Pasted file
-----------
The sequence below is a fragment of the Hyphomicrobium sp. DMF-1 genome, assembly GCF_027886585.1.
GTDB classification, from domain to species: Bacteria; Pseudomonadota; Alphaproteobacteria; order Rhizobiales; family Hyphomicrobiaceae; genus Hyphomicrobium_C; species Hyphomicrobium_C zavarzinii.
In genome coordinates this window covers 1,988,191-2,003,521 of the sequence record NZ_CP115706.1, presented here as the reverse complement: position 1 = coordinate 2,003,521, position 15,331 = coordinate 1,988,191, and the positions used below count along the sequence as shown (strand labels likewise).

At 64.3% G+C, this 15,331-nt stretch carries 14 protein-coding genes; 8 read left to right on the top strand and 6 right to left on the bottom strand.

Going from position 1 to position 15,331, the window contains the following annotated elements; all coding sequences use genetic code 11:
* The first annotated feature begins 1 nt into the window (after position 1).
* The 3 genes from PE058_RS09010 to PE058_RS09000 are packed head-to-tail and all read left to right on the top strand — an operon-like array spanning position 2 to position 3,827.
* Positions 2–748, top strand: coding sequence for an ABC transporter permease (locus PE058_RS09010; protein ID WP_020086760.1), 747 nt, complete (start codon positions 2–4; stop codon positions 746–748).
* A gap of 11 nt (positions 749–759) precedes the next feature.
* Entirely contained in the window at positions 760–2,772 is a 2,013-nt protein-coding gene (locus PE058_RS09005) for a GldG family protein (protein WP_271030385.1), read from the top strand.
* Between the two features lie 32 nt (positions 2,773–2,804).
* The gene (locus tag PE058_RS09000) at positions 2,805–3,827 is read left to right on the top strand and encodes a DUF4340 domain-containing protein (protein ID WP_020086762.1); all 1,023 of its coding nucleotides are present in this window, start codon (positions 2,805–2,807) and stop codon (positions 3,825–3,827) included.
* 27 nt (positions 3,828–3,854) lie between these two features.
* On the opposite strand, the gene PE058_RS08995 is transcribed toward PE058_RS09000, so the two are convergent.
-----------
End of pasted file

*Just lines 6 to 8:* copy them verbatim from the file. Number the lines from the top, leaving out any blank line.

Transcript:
* The first annotated feature begins 1 nt into the window (after position 1).
* The 3 genes from PE058_RS09010 to PE058_RS09000 are packed head-to-tail and all read left to right on the top strand — an operon-like array spanning position 2 to position 3,827.
* Positions 2–748, top strand: coding sequence for an ABC transporter permease (locus PE058_RS09010; protein ID WP_020086760.1), 747 nt, complete (start codon positions 2–4; stop codon positions 746–748).